Megaloblastic Anemia (b)

B12 or Folic acid deficiency

The morphologic hallmark of megaloblastic anemias is an enlargement of erythroid precursors (megaloblasts), which gives rise to abnormally large red cells (macrocytes

granulocyte precursors are enlarged (giant metamyelocytes) and yield highly characteristic hypersegmented neutrophils

impairment of DNA synthesis, which results in a delay in nuclear maturation and cell division. Because the synthesis of RNA and cytoplasmic elements proceeds at a normal rate and thus outpaces that of the nucleus, the hematopoietic precursors show nuclear-cytoplasmic asynchrony

undergo apoptosis in the marrow (ineffective hematopoiesis

pancytopenia (anemia, thrombocytopenia, and granulocytopenia

Morphology in megaloblastic anemia:

The bone marrow is markedly hypercellular, as a result of increased numbers of megaloblasts. These cells are larger than normoblasts and have a delicate, finely reticulated nuclear chromatin (suggestive of nuclear immaturity) and an abundant, strikingly basophilic cytoplasm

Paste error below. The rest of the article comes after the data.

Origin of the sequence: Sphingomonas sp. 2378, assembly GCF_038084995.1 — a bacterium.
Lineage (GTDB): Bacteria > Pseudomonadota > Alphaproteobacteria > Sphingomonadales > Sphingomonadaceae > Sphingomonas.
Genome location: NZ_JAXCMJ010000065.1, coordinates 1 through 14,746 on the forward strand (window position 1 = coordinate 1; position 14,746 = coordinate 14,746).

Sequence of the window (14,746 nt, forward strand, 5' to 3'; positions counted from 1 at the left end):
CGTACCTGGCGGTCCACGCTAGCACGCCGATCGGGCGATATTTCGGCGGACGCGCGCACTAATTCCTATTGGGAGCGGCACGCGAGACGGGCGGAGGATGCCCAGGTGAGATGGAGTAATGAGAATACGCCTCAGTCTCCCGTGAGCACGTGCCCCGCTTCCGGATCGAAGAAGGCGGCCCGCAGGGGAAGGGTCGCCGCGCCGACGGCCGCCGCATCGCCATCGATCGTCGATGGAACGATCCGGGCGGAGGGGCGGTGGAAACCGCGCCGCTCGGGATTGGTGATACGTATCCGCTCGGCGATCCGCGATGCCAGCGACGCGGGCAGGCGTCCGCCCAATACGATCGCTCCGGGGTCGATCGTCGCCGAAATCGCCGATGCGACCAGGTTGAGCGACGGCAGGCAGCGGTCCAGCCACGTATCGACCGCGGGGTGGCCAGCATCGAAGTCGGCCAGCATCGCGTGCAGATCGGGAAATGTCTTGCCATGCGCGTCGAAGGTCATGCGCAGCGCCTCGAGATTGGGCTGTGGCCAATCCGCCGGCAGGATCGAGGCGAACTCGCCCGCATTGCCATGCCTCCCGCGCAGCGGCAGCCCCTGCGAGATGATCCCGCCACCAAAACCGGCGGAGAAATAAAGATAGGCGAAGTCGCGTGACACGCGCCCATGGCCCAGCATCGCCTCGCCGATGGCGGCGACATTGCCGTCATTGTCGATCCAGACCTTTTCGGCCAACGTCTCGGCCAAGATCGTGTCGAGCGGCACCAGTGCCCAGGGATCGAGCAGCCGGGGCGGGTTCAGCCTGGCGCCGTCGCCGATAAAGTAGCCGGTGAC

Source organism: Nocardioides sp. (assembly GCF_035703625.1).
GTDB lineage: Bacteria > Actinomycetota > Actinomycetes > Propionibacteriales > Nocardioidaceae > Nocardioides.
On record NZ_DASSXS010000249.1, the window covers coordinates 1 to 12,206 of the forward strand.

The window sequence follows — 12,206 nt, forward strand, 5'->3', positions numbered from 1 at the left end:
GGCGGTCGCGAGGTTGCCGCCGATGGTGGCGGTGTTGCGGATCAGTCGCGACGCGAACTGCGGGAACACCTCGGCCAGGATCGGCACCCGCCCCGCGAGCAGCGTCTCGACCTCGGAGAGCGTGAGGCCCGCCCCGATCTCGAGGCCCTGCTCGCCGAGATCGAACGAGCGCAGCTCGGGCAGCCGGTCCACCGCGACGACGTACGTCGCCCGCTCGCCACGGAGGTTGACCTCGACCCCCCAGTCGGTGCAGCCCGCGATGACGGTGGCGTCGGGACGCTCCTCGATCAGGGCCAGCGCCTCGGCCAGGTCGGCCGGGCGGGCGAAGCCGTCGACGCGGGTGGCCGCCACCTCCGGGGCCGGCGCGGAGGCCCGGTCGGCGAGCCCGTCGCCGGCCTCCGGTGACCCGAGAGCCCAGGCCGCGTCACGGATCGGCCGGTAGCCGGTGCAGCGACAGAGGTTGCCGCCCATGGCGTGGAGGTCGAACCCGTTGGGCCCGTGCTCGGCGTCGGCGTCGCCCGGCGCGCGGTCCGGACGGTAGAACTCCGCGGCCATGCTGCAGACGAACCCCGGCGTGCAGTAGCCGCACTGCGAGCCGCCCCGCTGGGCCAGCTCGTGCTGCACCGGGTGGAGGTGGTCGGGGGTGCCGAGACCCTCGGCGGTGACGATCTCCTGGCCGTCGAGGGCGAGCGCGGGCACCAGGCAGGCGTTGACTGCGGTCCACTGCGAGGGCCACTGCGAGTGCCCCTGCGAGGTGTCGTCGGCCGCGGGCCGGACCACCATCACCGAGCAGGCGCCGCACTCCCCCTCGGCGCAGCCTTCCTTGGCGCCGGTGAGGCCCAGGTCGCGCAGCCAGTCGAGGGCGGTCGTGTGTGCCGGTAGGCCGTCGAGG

As the megaloblasts differentiate and begin to acquire hemoglobin, the nucleus retains its finely distributed chromatin and fails to undergo the chromatin clumping typical of an orthochromatic normoblast

Similarly, the granulocytic precursors also demonstrate nuclear-cytoplasmic asynchrony, yielding giant metamyelocytes. Megakaryocytes, too, may be abnormally large and have bizarre multilobed nuclei.

Normally, neutrophils have three or four nuclear lobes, but in megaloblastic anemias neutrophils often have five or more.

The red cells typically include large, egg-shaped macro-ovalocytes; the MCV is often greater than 110 fL

Causes of Megaloblastic Anemia Vitamin B12 Deficiency:

Decreased intake

Inadequate diet, vegetarianism

Impaired absorption
Intrinsic factor deficiency
Pernicious anemia
Malabsorption states
Diffuse intestinal disease, e.g., lymphoma, systemic sclerosis
Ileal resection, ileitis
Competitive parasitic uptake
Fish tapeworm infestation
Bacterial overgrowth in blind loops and diverticula of bowel

Increased requirement

Pregnancy, hyperthyroidism, disseminated cancer.


  1. lack of folic acid will caused megaloblastic anaemia. Besides, greater mcv > 110 also showed that the person might has megaloblastic anaemia. can this patient treated and free from this disease if he/she takes diet containing folic acid?

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